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Fork in the road: Part I

I don't know what I want to be when I grow up.

Or maybe I do, but I don't know how to get there.

Or maybe I do, but I'm scared to go that route.

Practicality and responsibility say one thing, while passion and meaning say another. They aren't mutually exclusive ideas, but when they don't coincide, it's hard to tell which path to follow.

Hard work is needed either way, but isn't it better to work hard for something you love than to work hard for something you don't?

One path is treacherous and rocky, but leads to a gorgeous view, while the other is flat and easy but goes nowhere.

I have been learning to climb recently. Literally, not poetically. There's a bouldering gym near me, and though I had weak arms and a fear of heights, I tried it out. I loved it. I was hooked. Because of it, I'm stronger and braver and have a new way to blow off steam after a hard day. That was a chance that I took, and it was worth it.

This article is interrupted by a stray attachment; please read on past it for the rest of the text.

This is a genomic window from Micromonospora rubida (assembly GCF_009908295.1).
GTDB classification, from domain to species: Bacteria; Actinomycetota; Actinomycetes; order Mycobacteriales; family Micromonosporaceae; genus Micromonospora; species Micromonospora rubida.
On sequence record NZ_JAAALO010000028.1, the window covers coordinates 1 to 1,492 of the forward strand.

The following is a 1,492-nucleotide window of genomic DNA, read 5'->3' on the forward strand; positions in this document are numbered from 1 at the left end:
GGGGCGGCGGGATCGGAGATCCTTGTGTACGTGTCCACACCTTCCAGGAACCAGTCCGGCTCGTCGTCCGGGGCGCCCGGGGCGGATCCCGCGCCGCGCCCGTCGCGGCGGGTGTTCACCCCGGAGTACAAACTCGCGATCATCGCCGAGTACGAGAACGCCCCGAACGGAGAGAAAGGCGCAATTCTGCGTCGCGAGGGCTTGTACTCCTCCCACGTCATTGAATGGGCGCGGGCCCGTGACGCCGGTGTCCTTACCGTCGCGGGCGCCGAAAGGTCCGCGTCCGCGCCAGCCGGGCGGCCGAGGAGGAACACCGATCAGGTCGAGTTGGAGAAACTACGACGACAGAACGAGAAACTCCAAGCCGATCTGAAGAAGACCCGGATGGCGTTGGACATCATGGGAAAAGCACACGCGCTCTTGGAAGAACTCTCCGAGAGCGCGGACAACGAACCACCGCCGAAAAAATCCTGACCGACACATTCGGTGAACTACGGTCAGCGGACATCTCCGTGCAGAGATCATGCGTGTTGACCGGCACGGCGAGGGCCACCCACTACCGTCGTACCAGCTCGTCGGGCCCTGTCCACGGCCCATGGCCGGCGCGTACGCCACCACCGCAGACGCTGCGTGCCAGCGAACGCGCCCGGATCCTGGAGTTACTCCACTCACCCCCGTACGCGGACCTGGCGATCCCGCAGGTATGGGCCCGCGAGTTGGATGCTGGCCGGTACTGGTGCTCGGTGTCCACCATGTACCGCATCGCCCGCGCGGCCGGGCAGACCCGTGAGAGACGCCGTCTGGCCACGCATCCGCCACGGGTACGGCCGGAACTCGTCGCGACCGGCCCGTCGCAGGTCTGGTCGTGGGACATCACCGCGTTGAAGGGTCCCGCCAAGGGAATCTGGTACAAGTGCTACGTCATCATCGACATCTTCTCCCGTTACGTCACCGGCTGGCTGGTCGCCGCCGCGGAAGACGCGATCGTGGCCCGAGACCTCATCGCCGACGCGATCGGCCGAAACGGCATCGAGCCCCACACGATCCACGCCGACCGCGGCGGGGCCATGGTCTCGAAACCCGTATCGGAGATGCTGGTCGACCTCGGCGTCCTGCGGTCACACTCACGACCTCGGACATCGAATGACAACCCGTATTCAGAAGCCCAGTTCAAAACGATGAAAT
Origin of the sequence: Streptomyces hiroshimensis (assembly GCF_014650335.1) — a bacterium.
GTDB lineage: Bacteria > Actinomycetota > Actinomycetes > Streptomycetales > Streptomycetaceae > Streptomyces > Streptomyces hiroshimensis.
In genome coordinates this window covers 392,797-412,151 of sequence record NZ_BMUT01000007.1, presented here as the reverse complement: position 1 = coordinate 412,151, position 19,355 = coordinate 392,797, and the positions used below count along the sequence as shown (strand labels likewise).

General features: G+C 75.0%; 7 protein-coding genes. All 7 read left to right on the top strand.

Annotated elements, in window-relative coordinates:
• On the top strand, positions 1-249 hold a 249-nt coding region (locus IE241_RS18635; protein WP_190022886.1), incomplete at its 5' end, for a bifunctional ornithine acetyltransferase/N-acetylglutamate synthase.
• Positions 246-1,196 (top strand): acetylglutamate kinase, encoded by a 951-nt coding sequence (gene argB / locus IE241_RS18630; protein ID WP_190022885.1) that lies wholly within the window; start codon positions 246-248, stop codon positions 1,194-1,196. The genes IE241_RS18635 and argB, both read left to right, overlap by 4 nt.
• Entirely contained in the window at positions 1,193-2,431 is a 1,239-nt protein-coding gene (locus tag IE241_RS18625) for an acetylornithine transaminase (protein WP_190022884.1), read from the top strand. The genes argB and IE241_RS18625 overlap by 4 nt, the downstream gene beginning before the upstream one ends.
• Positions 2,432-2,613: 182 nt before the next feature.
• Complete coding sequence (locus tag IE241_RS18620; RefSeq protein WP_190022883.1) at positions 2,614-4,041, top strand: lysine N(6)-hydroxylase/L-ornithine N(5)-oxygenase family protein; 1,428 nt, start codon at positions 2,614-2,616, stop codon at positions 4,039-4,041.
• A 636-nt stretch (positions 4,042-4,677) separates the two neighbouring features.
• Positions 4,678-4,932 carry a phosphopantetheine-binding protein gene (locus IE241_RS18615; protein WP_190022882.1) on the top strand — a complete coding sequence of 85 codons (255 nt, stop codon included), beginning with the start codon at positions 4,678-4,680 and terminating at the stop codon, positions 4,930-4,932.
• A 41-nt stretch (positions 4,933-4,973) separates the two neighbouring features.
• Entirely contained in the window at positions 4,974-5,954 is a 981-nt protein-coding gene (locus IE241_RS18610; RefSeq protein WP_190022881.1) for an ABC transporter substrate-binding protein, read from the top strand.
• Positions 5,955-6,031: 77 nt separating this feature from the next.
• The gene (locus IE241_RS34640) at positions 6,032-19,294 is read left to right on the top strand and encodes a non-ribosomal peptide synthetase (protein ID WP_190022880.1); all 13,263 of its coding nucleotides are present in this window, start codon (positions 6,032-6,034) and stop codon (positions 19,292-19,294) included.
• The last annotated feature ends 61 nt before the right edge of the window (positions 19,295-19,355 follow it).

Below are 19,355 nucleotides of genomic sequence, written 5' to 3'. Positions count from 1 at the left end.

The more I climb, the more I learn about my abilities to stretch my comfort zone. My body is changing, growing in its ability to carry itself to strange places and to jump with no promise of catching a hold.

Discomfort is often a sign that something is wrong, but it can also be a sign that something is worth trying.

There's the discomfort of losing one's mind walking down a never-ending path in a landscape filled with nothing. That discomfort is a sign that change is needed, that the path is the wrong one.

The discomfort of gripping onto rocks and pulling oneself upward -- afraid of falling, sweating, panting -- is exhilarating. Even if you fall, you grow. You try again. There is progress. There is pain. And one day you reach the top and you see something nobody else has.

And it was worth it.

Will it be worth it?

I'm scared it won't be worth it...

Credit: Photo by David Billings on Unsplash

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